5 Photography Techniques For Autumn


Autumn is my favourite season to photograph, and here in Scotland the colours are still looking wonderful as most of leaves are starting to fall off the trees. Autumn can be an exciting prospect for some with the cooler days and colours, but some may find it a bit daunting with the days getting shorter and less light to play with. For me, Autumn time is my favourite season to play more with my photography and challenge myself further, I actually believe I create some of my best work around this time. The colours and light is amazing and the weather is still good enough to spend plenty of time outside. It’s also that time to think about how to get more creative indoors. Before winter is here and the trees are bare, I encourage you to get out and find autumn wherever you can whether its a whole field of bracken or a little tree outside your door. Here I have outlined some ways of making the most of your autumn photography, whether you have a DSLR or smart phone there are plenty of opportunities to create great autumnal images!

1. Play with colours

Autumn is full of oranges, yellows, browns and reds and it’s not hard to find them if you go for a little walk. Whether you live in a city or the countryside, there will be at least one beautiful colour to play with. When I lived in the city of Plymouth, we had this amazing ginkgo tree in our local park and it goes this amazing yellow colour in autumn, so what did we do? We played in the leaves! If your local trees don’t have many leaves, why not go on a leaf collecting mission and bring them home with you? Now is the time to play around with monochromatic and complimentary colour palettes.

2. Make The Most Of Textures

Autumn treasures can provide a lot of texture and with the right light, they can create some really visually pleasing images on their own or with a human element. I also love a window shot when autumn begins as it’s great for creating depth and layers especially on a rainy day, just get your subjects in the window and get your coat on to shoot those beautiful reflections.

3. Use Autumn Foods

I love autumn food, pumpkins, nuts, foraged mushrooms they are all so photogenic. For anyone who follows my work on Instagram will know how much I love baking and how creative I have been getting over the past year. I have been doing a billion things with pumpkins recently which you can find a blog post dedicated to it here. Use these foods to inspire you, use art to inspire your images to look like a classic painting or simply get creative with a flat lay.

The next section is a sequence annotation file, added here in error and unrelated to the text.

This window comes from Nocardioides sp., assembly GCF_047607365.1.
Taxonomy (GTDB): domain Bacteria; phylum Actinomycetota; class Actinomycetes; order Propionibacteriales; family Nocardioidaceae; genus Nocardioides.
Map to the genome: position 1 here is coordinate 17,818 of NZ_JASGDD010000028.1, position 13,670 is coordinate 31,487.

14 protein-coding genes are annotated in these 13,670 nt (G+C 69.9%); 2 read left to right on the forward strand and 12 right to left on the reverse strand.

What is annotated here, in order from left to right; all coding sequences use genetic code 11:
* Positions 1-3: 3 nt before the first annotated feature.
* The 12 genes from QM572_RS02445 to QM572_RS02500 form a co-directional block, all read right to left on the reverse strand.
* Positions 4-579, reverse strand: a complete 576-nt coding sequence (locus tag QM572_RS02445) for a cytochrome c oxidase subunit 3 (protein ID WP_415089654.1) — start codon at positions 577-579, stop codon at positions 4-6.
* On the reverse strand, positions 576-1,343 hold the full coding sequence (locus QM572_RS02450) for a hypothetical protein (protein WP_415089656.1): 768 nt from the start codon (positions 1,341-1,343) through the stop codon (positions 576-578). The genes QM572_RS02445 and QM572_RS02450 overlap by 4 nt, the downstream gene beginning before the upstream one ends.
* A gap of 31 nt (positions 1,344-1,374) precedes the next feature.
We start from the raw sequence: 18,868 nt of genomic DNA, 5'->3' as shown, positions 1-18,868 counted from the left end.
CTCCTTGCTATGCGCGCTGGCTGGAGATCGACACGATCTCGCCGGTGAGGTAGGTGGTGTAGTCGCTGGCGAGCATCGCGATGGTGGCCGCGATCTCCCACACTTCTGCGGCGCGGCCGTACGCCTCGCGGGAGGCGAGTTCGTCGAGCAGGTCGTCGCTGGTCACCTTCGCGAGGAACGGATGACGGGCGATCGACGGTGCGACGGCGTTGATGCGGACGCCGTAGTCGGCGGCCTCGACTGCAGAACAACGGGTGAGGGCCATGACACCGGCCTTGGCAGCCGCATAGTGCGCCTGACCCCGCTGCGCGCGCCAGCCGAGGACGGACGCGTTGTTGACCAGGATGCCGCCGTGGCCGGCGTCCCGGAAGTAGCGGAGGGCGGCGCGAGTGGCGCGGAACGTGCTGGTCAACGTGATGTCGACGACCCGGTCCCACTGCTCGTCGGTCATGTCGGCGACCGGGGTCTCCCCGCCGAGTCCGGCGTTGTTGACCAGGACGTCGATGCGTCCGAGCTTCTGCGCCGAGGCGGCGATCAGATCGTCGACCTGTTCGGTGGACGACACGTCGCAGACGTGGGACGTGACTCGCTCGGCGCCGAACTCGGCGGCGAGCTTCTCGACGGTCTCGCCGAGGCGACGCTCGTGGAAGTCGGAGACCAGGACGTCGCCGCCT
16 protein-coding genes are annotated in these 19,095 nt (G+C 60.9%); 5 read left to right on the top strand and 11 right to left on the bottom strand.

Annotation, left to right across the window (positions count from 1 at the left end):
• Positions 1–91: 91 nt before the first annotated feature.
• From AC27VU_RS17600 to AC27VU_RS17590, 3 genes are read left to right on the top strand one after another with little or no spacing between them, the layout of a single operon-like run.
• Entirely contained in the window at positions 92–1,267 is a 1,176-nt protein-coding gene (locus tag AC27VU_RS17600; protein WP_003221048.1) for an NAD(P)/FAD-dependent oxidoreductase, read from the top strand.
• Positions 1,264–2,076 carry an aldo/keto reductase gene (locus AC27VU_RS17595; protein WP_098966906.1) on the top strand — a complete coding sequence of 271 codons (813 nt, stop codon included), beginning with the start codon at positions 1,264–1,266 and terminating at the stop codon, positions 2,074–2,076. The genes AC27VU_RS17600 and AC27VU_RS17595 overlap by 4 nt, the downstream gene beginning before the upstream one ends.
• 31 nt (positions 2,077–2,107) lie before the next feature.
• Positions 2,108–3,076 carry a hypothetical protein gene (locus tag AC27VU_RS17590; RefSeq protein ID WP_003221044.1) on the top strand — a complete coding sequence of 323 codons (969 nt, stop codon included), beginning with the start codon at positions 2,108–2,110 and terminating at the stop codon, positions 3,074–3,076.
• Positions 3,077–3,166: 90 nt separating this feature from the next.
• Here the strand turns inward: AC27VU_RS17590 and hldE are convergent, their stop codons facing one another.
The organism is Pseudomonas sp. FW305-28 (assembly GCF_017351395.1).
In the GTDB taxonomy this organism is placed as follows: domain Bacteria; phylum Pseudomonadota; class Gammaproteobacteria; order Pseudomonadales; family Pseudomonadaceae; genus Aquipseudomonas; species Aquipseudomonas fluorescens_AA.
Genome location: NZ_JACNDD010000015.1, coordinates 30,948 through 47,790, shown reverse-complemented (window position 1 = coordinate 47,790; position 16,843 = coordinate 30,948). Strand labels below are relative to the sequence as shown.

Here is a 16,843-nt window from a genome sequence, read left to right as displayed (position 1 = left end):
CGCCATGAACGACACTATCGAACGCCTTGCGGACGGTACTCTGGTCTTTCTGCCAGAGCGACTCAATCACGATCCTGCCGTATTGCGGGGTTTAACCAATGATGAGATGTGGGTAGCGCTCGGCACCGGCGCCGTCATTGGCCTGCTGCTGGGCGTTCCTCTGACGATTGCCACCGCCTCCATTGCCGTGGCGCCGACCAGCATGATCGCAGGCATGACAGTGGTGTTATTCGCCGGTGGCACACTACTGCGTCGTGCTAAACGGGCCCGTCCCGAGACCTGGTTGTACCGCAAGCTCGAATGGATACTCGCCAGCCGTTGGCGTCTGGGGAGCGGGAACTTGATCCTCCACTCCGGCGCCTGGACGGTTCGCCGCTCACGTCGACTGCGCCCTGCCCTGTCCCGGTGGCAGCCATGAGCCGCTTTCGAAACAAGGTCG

4. Get Creative With Layers

Layering is one of my go to compositional techniques as you can make images look cinematic and almost feel like you’re in the photograph with them. You can do this by chucking leaves as you shoot or position your camera so you have static foliage in the foreground, this adds depth and interest to your photograph. I promise this will frame your images so much nicer too and help lead the viewers eye right where you want the focus to be.

5. Experiment With Lighting

The light gets more dramatic in the autumn time and the days get shorter meaning it gets darker quicker, now this shouldn’t be a reason to stop you especially if you don’t use any flash equipment. Remember ISO is your friend, and not every image is meant to be technically correct, it is the moment that counts. Keep that camera close to hand to capture those beautiful sunrises/sunsets, make the most of window light and dark spaces and not forgetting sparklers and twinkly lights in the dark!

So now you have a few things to go look for, go grab your camera and capture as much as you can before the season is out. Autumn is the best and I will be holding onto it just a little while longer before winter is here!

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6 Ways To Get In The Photographs With Your Kids


After sharing my photographs recently and my feelings on how I feel taking my photograph now compared to before having children, I started the #mumsgetinthephotograph project. Since then I have been interviewed on BBC Radio Devon with Caroline Cook (listen at 2 hours 10 minutes), had a lot of interest nationally and most importantly so many mums joining the Facebook Group and Instagram sharing their wonderful photographs with them being brave getting in the frame! I have noticed so many mums saying the same thing….’I wish I had taken more photographs when I had the chance’ and ‘I wish had a different mindset about my body’. Now I don’t have a quick fix on how to make you feel better about your body or how you feel about having a photograph taken, but I do know photography and maybe I can share some of my skills to help ease you into getting in the photographs more.

Here are just a few ways to just get you in the photograph, now remember nobody actually has to see them so why be scared? The best thing I ever did was just start getting in the photographs (and not just selfies) I started to look at myself more, understand how to pose to make myself feel better and once I started sharing my honest photographs, I have received nothing but positivity and I really feel by doing so I am helping others change their mindset over having their photograph too.